Cox SG, Breastfeeding Review 2010; 18(3); 5-7.
A randomised controlled trial is being considered to examine the safety or efficacy of antenatal expressing and storage of colostrum. Considering that the practice is widespread an ethical dilemma would arise as the control group of mothers would not be educated about how to express and store their colostrum and if their infant became hypoglycaemic artificial infant milk based on cow’s milk, with all its proven association with Type 1 diabetes, would need to be given.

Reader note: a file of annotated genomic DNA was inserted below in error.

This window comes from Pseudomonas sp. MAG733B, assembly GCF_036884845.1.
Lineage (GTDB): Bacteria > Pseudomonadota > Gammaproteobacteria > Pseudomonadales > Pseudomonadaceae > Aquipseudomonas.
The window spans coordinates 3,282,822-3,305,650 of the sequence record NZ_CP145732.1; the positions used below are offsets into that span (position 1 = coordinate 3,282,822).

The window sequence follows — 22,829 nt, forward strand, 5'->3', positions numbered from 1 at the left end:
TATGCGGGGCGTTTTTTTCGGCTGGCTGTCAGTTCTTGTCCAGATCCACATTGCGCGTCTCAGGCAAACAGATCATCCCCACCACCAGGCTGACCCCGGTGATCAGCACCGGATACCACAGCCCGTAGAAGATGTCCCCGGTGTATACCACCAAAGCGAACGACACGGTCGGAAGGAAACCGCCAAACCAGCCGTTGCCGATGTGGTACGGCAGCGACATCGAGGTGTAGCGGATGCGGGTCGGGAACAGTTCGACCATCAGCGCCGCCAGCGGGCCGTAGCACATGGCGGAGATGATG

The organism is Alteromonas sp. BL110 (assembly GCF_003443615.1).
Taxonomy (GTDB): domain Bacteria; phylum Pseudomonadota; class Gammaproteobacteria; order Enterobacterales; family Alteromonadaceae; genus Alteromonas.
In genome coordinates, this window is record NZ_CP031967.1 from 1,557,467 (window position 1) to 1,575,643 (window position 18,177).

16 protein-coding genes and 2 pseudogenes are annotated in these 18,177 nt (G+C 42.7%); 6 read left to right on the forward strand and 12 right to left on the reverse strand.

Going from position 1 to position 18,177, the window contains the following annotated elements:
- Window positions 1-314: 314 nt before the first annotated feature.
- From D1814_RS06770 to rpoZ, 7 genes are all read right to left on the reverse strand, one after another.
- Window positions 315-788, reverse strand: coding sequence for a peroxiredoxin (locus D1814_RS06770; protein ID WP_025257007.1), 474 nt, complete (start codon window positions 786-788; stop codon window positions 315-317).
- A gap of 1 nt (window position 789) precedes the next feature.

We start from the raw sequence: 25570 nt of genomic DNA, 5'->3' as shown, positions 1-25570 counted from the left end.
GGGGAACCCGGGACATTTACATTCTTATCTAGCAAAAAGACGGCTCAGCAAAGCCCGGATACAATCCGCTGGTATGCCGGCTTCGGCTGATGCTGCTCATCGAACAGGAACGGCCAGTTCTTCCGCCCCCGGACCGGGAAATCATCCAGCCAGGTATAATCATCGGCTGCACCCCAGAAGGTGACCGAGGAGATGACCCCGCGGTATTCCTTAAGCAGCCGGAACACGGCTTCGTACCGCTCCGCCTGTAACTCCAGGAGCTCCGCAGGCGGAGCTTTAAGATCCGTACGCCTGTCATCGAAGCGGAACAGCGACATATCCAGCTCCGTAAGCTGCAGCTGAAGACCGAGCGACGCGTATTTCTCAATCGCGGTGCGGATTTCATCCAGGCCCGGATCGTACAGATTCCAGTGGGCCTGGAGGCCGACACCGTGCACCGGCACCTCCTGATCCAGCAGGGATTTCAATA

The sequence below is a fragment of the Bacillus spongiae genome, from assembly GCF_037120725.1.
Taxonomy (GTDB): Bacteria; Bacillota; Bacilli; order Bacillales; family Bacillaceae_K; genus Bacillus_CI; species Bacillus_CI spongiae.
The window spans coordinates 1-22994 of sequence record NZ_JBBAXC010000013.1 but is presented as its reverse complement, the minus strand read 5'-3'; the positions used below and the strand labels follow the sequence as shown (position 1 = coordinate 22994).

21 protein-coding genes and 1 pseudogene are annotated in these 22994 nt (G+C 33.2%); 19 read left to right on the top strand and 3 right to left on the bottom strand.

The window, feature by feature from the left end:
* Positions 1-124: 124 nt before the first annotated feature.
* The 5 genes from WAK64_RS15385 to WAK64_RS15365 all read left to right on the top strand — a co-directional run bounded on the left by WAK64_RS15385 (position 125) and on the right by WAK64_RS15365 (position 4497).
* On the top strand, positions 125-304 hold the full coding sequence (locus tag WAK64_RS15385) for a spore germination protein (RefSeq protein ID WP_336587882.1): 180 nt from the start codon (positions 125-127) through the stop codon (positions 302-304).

In considering whether antenatal expression and storing of colostrum by pregnant Type 1 diabetic women should continue, a number of criteria need to be assessed including: the original reason for implementing the procedure; the immunological value of colostrum in preventing autoimmunity and Type 1 diabetes in the infant; any differences in milk that women produce during pregnancy compared to colostrum; the importance of an extra glucose source for babies of hyperinsulinaemic mothers; the likelihood of nipple stimulation inducing labour; and the question of whether the women find the procedure a positive experience. Considering that antenatal expression and storage of colostrum by pregnant Type 1 diabetic women gives their babies an extra amount of fluid that biochemically compares with colostrum if needed for hypoglycaemia; that nipple stimulation has not been shown to induce labour unless the woman is at term; that women have been found to be positive about their antenatal experience of expressing and storing their colostrum; the practice should continue and women with Type 1 diabetes and other endocrine or autoimmune disorders should be educated about this easy, positive and empowering practice.
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